It’s kind of ironic that an old fashioned brand like Campbell’s is coming out as the spokesperson for the effectiveness of iAds. When the product took off in the early 1900’s, I’m sure they never imagined that one day people would be using hand-held wireless devices to find the best recipe that includes Golden Mushroom soup. But that’s exactly what’s happening and Campbell’s couldn’t be more pleased.
According to a five-week study conducted by Nielsen on behalf of Campbell’s and Apple, iAds were more effective than TV ads on a variety of levels.
As compared to viewing a Campbell’s TV ad, the viewers of iAds were:
— More than twice as likely to recall the ad.
— Three times more likely to remember the messaging.
— Four times more likely to purchase.
In addition to the ad boost, Campbell’s got something else, maybe something more important out of their pricey iAd campaign — the eyes of a younger audience. Up until now, Campbell’s advertising has been aimed primarily at moms who grew up with the brand. With the iAd campaign, they’ve opened themselves up to a whole different crowd.
But with this good news comes a reality check to the tune of one million dollars. That was the rumored cost of a buying in to the early adopter program and for Campbell’s, it sounds like it was worth every penny. Now Apple has to expand on that success to bring in more advertisers and reduce the overall cost of the program if they want to keep moving forward.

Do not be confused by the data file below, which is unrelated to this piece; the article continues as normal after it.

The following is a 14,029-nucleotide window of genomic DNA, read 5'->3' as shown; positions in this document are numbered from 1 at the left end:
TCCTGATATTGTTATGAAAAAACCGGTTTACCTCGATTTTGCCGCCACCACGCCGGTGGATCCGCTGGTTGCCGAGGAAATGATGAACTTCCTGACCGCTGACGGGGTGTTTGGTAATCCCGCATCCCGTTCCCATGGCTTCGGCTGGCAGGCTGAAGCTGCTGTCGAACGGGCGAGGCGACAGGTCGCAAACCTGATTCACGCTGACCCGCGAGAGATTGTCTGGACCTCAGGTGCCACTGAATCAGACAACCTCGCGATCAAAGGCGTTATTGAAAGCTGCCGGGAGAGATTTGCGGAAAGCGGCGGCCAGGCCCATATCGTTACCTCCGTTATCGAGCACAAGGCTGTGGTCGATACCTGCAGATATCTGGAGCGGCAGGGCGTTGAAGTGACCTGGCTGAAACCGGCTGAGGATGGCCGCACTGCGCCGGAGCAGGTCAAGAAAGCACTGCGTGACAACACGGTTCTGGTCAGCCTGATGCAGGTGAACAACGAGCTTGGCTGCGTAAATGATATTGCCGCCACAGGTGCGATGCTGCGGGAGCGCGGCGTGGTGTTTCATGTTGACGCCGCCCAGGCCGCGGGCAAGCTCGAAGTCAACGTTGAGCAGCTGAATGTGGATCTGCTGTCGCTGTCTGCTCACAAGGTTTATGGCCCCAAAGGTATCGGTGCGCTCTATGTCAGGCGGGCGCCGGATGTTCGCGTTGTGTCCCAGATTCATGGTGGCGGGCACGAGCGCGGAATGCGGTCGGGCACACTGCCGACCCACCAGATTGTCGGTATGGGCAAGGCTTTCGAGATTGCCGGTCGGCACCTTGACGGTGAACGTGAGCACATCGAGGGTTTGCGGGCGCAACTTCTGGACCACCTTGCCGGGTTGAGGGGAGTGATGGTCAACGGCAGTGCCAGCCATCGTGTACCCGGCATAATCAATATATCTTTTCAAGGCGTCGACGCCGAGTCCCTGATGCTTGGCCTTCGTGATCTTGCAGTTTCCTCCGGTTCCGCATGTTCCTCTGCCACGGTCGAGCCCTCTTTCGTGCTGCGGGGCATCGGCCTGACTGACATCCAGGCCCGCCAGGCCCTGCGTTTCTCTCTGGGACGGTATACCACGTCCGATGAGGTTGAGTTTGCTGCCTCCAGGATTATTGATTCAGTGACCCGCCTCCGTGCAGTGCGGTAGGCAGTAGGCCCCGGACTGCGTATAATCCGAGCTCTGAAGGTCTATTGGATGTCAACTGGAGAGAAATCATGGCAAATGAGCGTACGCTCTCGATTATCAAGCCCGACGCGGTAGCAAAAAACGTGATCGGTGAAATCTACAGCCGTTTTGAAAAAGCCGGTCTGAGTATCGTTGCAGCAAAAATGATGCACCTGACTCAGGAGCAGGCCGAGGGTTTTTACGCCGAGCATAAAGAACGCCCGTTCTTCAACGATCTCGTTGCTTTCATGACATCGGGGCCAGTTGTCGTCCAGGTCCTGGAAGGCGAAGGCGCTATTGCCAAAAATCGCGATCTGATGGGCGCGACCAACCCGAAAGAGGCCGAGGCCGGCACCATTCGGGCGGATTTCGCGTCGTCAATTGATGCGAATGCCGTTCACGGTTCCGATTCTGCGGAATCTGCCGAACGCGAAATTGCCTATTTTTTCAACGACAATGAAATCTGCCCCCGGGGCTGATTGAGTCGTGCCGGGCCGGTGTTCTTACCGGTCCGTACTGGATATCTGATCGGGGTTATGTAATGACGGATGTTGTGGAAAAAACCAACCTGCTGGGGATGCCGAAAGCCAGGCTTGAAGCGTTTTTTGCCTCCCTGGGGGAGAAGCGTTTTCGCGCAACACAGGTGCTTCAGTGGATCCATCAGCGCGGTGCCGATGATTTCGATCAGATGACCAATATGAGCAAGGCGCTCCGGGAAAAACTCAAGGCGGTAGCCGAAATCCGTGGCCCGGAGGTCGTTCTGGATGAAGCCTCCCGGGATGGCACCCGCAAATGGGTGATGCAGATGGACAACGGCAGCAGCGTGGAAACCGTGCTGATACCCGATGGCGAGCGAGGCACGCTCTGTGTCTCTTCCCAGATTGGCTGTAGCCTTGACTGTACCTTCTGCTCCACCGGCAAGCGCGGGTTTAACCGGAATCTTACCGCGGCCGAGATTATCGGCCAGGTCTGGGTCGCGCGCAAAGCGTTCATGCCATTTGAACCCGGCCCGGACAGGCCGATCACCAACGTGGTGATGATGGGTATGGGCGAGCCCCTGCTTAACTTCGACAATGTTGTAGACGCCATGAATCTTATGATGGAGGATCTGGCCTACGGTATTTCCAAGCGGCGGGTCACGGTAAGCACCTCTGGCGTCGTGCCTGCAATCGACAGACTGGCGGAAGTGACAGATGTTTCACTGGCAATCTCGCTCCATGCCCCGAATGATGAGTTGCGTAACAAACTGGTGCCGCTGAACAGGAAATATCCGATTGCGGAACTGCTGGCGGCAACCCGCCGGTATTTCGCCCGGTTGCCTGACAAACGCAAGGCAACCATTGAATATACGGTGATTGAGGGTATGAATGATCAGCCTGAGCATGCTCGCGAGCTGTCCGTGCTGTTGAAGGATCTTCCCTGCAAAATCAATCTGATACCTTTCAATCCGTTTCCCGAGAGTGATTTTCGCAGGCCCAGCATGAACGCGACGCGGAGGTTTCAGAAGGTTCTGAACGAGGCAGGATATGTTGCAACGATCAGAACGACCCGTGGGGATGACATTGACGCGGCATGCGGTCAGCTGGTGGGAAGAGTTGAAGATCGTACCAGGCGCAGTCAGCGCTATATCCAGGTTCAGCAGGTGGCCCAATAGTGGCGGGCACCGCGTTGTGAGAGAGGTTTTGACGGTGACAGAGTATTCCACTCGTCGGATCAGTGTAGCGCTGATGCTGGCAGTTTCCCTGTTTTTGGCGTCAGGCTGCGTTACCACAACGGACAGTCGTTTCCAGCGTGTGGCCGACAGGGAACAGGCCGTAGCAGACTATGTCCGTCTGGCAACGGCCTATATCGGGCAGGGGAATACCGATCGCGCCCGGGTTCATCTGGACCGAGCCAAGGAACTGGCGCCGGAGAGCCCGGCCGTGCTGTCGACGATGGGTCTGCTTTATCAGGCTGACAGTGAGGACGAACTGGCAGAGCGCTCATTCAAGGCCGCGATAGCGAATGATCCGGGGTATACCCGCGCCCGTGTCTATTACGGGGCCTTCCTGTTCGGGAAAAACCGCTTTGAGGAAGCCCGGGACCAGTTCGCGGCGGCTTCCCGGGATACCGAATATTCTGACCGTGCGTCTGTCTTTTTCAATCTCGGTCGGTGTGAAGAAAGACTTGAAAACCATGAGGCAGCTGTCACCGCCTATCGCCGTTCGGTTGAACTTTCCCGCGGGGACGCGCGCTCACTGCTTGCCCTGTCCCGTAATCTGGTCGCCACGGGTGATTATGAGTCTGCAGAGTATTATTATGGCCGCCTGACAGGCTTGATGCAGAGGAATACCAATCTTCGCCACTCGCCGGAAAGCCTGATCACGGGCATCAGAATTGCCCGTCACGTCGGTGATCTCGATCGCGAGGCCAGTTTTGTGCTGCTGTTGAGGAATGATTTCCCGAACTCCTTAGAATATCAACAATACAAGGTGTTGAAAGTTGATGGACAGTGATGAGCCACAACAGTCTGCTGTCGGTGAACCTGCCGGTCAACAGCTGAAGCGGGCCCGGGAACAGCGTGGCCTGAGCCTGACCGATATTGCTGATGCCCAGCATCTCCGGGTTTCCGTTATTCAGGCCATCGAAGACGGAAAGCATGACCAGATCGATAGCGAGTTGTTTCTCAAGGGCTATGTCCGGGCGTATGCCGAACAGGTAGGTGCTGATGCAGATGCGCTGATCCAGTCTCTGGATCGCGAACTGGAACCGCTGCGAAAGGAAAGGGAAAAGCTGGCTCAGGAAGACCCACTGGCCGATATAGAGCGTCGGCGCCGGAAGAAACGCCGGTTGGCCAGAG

As a final thought, one has to wonder why this iAd campaign met with such success. It could be the simple fact that people learn and remember better when they interact with the information. If that’s the case, then iAds should continue to top TV ads across the board. But what if the real reason is the novelty? People clicked banner ads when they were new and fun, but now we mostly ignore them. Will iAd burnout happen over time as well, or will the content-based, interactive properties make them the one kind of advertising that works time and time again?